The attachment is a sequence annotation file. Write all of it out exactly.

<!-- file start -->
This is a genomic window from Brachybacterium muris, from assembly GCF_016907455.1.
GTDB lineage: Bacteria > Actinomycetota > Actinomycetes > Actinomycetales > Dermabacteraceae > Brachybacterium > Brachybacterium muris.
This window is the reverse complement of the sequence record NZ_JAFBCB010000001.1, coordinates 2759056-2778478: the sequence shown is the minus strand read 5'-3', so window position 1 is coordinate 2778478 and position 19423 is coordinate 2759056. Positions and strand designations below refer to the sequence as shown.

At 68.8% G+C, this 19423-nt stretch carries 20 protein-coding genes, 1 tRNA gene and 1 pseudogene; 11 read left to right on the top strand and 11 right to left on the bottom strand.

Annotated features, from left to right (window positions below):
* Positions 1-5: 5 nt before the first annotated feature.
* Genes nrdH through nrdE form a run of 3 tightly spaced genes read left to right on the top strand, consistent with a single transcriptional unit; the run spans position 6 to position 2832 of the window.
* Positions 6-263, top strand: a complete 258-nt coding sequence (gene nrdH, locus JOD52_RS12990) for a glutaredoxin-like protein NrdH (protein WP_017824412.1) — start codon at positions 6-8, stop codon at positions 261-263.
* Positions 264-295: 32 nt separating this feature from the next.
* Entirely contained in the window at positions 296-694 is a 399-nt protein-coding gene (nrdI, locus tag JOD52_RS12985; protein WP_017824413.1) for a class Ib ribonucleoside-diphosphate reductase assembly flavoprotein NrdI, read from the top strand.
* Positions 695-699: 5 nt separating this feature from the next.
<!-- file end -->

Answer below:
This is a genomic window from Brachybacterium muris, from assembly GCF_016907455.1.
GTDB lineage: Bacteria > Actinomycetota > Actinomycetes > Actinomycetales > Dermabacteraceae > Brachybacterium > Brachybacterium muris.
This window is the reverse complement of the sequence record NZ_JAFBCB010000001.1, coordinates 2759056-2778478: the sequence shown is the minus strand read 5'-3', so window position 1 is coordinate 2778478 and position 19423 is coordinate 2759056. Positions and strand designations below refer to the sequence as shown.

At 68.8% G+C, this 19423-nt stretch carries 20 protein-coding genes, 1 tRNA gene and 1 pseudogene; 11 read left to right on the top strand and 11 right to left on the bottom strand.

Annotated features, from left to right (window positions below):
* Positions 1-5: 5 nt before the first annotated feature.
* Genes nrdH through nrdE form a run of 3 tightly spaced genes read left to right on the top strand, consistent with a single transcriptional unit; the run spans position 6 to position 2832 of the window.
* Positions 6-263, top strand: a complete 258-nt coding sequence (gene nrdH, locus JOD52_RS12990) for a glutaredoxin-like protein NrdH (protein WP_017824412.1) — start codon at positions 6-8, stop codon at positions 261-263.
* Positions 264-295: 32 nt separating this feature from the next.
* Entirely contained in the window at positions 296-694 is a 399-nt protein-coding gene (nrdI, locus tag JOD52_RS12985; protein WP_017824413.1) for a class Ib ribonucleoside-diphosphate reductase assembly flavoprotein NrdI, read from the top strand.
* Positions 695-699: 5 nt separating this feature from the next.